Recently I was talking with approximately 80 children. We discussed making and playing with parents. They weren’t very happy about the level of engagement they found in their parents. When I asked if they recognised the image below, all hands went up.
And when I asked if they were ok with this behaviour it went silent. Only to start yelling when asked if they’d like this to change. They minded all right! It is very not relaxed to be with someone who is constantly fiddling with his phone. They were seriously displeased.
This should make us sad and filled with regret, because 70% of Dutch children will put aside phone, device, console or remote when the parents agree to play. And parents value this too:
- 82% of parents feel play is essential for happiness
- 55% of parents feel we need more play and less work
- 65% of parents feel adults should also have play-time, just like children
Unfortunately parents are not that good at play. They tend to play only half, with one eye glued to their phone. But ok, some slack to the parents: playing wit a child can be a boring and tedious affair. Children are not fully capable and knowledgeable, so the parent has to adjust. You’ll turn into an assistant: waiting at the slide, baking sand cakes, handing over Lego’s when they are needed, endlessly waiting your turn in a board game. Boring.
Nice and difficult
Something that’s complicated is much more interesting. Mihaly Csikszentmihalyi saw this and called it flow: the perfect balance between challenge and skill. Problem being that this balance is different for parents and children. Playing really together can only work with both members in flow. Is that even possible?
Tech. And the future.
Our government wants creative children that are officially future proof. Like no other they master all 21st century skills! Cooperation, creative thinking, problem solving (ok, this is not so new right?), and also: computer and media literacy and (TADAAA) computational thinking. To think like a computer.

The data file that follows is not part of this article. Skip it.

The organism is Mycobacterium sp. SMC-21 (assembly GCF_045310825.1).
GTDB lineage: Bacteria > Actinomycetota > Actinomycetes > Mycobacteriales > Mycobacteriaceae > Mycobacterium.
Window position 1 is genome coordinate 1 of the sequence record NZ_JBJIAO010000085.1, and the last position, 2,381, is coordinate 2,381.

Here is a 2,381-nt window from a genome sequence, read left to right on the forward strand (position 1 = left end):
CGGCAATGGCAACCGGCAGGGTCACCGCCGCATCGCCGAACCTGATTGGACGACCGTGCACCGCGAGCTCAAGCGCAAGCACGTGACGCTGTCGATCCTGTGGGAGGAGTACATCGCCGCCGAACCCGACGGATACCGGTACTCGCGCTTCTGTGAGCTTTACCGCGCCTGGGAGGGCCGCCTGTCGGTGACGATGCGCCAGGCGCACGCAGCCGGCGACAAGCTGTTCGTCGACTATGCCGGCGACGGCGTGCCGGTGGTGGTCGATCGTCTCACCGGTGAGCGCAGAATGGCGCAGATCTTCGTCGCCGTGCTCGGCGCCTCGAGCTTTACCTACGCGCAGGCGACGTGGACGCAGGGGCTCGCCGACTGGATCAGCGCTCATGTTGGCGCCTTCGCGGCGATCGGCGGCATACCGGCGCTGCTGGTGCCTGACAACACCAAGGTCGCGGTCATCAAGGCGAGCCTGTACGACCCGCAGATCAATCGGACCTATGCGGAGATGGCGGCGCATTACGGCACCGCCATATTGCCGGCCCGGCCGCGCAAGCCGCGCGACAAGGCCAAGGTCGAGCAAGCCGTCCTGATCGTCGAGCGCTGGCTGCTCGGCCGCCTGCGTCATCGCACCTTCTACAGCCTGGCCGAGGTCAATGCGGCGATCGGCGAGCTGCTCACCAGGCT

Foundation for this is an early and regularly encounter with technology. Preferably by making, because in our too perfect world children hardly see and experience handy work and technical making. Who tinkers their own blowgun? And who really builds his own website? Of course we feel school has to step in: coding classes from age 4! Learning is a school thing. (Pff, got that covered.)
Learning is also a home thing
But … Dutch children spend only about 18% of their waking hours in school. The 82% that’s left is up to the parents. And that is massively important time. Everything a child experiences before 12, will forever be something he knows and can pull out of his toolbox in later life. Even if he didn’t fully understand it. Or like it!
In the upbringing of our children lures a problem: parents become more careful and scared. Weak even. Our children cannot freely explore and experiment, and therefore become less able: We’ve all become rubber-tile parents offering a chronic screen overload to our children. Nice high quality content, sure. But every child deserves a pocketknife for his 4th birthday. And should be able to roam the neighbourhood on a bike from 8. And solder from 9. And set up a little Raspberry server from 11! Hell yeah.
Children learn these things from or with their parents. And that’s were things go wrong. A lot of adults gave up on technical toys or technical making before they even started. They feel incapable, are ashamed of this and never try. But when you can’t fix your own tire, you cannot teach your child.
Break the trend!
I often work with kids and tools. Making real things with real tools. Knives, soldering irons, saws, electronics, the works. Key to all this is trust. To only help when asked to, and not step in when I feel it is too dangerous. Let the kids decide on that! Taking the work saying ‘Let me fix that for you’ is the worst you can do.
And what if you can’t even fix it! What if it is new to you too? That is a bit of a challenge. But remember: learning something together is really cool! Being vulnerable is a condition for a strong relationship: learning together strengthens your bond. And that is exactly what these 80 children I met asked for: to really connect to their parents. To really do something real and really together.
My parents were over conscious countryside people: they moved away from the city to give us an adventurous childhood. We had a shed with a workbench. I learnt to dye wool, to make jam, to sew, to code and to do some electronics. And I learned because we just did it together. And no, I didn’t like everything, and no, I didn’t master everything. But I have great memories! And a lot of basic knowledge for the rest of my life. But most of all a mind-set.
(Illustration I made for the one year anniversary of the Dutch Platform Maker education)
- Rubber-tile parents raise rubber-tile children
- Screen parents raise screen children
- Inventor parents raise inventor children
(This essay was previously published in Dutch on June 24, 2016 by Bright. It was written inspired by the Dutch situation.)